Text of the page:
About the most you can figure out on the internet is general trends and those are sketchy at best. What I see are guys making broad judgements with little to back it up. See it all the time with all the different makes. Your gun doesn't constitute anything, nor does mine. I've had 4 perfect Kahrs but that doesn't prove anything. One bad one or 8 doesn't prove anything either. It can give you a gut check if you read for weeks but even then there's are "movements" out there that love to bash certain guns or makers like our friends at Taurus. :)
I will say Glocks are probably statistically more reliable from the anectotal evidence you see on the web but if you're picking a Kahr it's becasue of the superior DAO trigger, no external controls, great sights and one of the slimmist, most ergonomic shapes being made. I have 4 of them and they're all perfect and you can slingshot or use the slide release all day long with utter reliability.
It's sad people get so worked up trying to convince folks over the internet of their position on this gun or that when there's not a lot of facts, statistics or even logic behind their position. Lighten up guys!
And guess what, the one gun I had the most problems with out of the box was a Ruger SP101 Revolver! Imagine that but I know it's one of the best guns out there.
I do know that Kahr, Ruger, and others have excellent customer service. Send the thing in, let them fix it and it's all good! And it's crazy to think you have to shoot thousands of rounds to confirm reliability. Been shooting almost 40 years and I've learned that if you're going to have problems, it doesn't take long. But it is a good idea to try the different ammo!
I'm shorter guy who's thin and has small hands. The Kahrs work for me but you've got to work it out for you. So relax, have fun, enjoy!
Would I take one to war? Nope, but then I didn't have to conceal anything Uncle Sam ever issued :)
You're correct when you say that it matters not that a given gun has worked for this or that person. What matters is only whether it works for the person in question. People's experiences are what they are, for each of them, and statistically speaking the experiences are relevant and material. Doesn't really matter what the statistics of the larger population might be, as those guns aren't the one in hand being expected to perform. At best, those numbers are (a) ones we don't have and (b) only an indication of the probability of having one work or fail out of the box. Nothing more.
Agreed, that your "statistical" results (four out of four) and my results (three out of three) aren't very relevant to a given person looking to make a decision. They're merely individual data points in the vast pool of Kahr pistols sold, each of which matters not a whit in the larger scheme of things. Neither do they have any real bearing on the overall statistical probability a given person is going to get a gem or a lemon. Data points are what they are, nothing more.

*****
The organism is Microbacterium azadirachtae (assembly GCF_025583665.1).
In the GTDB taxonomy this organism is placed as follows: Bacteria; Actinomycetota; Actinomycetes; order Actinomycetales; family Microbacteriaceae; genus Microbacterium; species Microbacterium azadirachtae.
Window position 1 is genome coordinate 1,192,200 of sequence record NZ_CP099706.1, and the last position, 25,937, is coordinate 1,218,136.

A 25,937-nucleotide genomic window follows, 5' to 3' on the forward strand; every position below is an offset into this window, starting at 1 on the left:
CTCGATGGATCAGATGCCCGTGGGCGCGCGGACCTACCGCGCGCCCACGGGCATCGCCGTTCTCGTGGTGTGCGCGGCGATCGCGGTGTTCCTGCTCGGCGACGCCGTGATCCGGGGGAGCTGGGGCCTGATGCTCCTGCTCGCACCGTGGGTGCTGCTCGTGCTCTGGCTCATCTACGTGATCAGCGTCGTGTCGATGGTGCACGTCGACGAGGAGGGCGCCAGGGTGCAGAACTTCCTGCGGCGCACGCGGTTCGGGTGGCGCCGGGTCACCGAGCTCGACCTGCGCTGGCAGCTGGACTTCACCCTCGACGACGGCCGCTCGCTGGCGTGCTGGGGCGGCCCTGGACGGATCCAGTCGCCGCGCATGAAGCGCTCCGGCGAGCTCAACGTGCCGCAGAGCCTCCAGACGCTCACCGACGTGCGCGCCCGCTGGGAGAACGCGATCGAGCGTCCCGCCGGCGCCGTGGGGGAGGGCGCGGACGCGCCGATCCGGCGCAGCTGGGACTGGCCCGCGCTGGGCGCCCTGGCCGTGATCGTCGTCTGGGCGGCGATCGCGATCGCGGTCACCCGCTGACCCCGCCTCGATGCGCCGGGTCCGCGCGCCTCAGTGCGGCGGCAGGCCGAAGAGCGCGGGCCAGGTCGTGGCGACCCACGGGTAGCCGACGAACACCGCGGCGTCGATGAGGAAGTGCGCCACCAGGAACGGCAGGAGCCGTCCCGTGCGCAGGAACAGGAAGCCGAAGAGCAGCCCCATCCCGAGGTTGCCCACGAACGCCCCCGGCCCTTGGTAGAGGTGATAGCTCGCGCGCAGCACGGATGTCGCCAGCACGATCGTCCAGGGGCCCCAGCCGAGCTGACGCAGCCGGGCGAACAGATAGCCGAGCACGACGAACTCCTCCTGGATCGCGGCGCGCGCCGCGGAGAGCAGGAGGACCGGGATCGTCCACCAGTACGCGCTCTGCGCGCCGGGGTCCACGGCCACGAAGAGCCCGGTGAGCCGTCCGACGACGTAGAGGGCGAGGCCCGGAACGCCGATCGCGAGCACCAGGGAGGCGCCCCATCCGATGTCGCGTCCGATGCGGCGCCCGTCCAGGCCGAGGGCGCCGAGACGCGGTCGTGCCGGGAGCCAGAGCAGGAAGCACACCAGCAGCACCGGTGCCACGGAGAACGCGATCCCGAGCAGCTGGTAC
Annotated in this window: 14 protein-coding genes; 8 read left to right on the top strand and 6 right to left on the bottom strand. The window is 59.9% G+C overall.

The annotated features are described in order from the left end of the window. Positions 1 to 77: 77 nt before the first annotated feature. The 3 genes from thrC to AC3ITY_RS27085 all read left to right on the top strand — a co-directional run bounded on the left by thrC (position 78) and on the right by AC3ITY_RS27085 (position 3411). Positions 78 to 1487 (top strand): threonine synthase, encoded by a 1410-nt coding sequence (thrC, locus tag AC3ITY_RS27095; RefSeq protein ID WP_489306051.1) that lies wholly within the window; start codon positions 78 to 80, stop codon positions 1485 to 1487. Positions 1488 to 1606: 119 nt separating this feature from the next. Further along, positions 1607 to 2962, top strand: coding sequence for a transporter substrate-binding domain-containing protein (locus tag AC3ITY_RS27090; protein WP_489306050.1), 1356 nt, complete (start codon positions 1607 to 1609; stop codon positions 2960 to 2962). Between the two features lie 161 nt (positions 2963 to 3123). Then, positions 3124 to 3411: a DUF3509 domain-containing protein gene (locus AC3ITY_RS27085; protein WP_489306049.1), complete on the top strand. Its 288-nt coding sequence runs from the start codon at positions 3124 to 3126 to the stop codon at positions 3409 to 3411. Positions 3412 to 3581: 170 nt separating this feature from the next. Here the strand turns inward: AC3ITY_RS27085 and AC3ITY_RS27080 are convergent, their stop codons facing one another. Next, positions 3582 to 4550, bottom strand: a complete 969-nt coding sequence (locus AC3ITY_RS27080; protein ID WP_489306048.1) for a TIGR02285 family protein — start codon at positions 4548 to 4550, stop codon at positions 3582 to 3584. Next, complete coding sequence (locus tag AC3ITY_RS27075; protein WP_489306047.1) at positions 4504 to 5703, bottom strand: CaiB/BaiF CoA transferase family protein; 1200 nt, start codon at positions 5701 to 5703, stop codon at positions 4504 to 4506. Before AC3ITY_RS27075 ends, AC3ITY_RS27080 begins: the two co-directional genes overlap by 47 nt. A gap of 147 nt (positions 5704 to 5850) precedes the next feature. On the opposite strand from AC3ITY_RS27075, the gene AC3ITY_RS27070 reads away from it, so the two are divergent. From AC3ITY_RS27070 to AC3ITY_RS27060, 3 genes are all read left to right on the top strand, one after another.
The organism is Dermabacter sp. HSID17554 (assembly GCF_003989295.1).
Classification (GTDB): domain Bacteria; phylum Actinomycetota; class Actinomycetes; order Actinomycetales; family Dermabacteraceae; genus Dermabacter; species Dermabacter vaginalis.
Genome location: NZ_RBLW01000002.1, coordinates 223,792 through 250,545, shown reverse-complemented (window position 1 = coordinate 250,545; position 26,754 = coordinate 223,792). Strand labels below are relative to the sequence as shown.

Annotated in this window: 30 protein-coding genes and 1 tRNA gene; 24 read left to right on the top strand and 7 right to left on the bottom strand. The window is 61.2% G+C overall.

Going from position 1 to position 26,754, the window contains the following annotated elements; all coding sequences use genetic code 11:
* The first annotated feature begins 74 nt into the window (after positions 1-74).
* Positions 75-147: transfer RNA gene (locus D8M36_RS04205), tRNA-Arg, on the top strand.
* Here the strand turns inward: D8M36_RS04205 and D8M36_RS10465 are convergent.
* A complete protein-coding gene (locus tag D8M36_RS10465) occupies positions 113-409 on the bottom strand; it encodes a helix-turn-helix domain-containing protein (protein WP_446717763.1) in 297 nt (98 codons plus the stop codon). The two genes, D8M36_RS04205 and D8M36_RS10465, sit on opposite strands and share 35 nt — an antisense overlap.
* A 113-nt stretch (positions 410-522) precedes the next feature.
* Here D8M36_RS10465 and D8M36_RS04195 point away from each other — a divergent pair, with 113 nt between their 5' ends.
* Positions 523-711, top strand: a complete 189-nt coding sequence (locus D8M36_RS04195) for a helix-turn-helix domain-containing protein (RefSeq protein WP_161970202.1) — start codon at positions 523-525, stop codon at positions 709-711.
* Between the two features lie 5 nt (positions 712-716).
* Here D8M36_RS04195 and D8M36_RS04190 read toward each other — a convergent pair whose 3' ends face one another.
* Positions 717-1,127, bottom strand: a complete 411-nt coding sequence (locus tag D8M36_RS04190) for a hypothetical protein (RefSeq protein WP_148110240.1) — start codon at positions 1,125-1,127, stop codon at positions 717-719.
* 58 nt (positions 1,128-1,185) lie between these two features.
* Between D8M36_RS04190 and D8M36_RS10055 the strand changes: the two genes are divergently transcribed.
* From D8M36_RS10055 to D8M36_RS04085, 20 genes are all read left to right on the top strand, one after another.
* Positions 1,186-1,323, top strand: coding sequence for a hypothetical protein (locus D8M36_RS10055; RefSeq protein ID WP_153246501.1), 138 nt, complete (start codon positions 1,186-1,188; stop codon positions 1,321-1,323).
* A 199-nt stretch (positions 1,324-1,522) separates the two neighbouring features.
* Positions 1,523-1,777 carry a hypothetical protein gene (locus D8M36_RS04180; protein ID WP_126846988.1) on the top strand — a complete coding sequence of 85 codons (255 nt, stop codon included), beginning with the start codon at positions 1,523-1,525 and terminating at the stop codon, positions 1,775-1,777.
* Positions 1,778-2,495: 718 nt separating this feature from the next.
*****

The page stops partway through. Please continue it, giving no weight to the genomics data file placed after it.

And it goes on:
No argument from me. I posted my experiences for what they are. I freely, and repeatedly, have stated that others have had better luck with this brand than I have.
There are training implications to the Kahr manual of arms, as stated in their user manual. That was my main point. If you are willing to train around them, or if you are lucky enough to get one of their pistols that can be operated more like other pistols, then fine. As long as you are aware of potential issues and training implications going in to the purchase decision.
Last edited by JD; September 2nd, 2010 at 12:49 PM.
I am 2 for 2 with two home runs with my Kahrs a PM and CW40, neither has had any issues at all as in Zero, with many hundreds of rounds through each....they have been superb in every way.
When I leave the home port:
S&W 642 Airweight, Ruger SP 101, Colt Detective Spec., CZ RAMI, Kahr PM9, Kahr CW40, S&W Model 10-7, Glock 30, 19, and 26, Browning Hi Power, CZ82, Colt Commander, Dan Wesson PM7, Ruger LCP
I am 2 for 2 with Kahr also, and the reason I am posting this is because I let a really good P9 go because of all the negative issues I had read about Kahr. I stayed away from the brand for several years all the while yearning for that pistol. I decided to take a chance recently and purchased a Kahr CW9, and not to get into round counts or performance drill results, suffice it to say I am quite happy with it.
Bottom line is this: while there are a lot of negative reviews out there on the internet, there are a whole lot more of Kahr owners who never post, that have had and continue to experience good reliability with their pistols. Could I buy a Kahr pistol tomorrow and get a lemon? Sure I could, but Taurus, S&W, Sig, Beretta, other brands, and even Glock owners have had problems. Don't let negative reviews sway you one way or the other. If you are unhappy for any reason with any firearm then get rid of it and choose another, perhaps one from a different brand. If on the other hand you have got a good one and you are worried that you might experience problems in the future because others with the same model have - STOP! Don't get rid of a good pistol and have regrets. It will cost you both in money and peace of mind.
God bless our troops!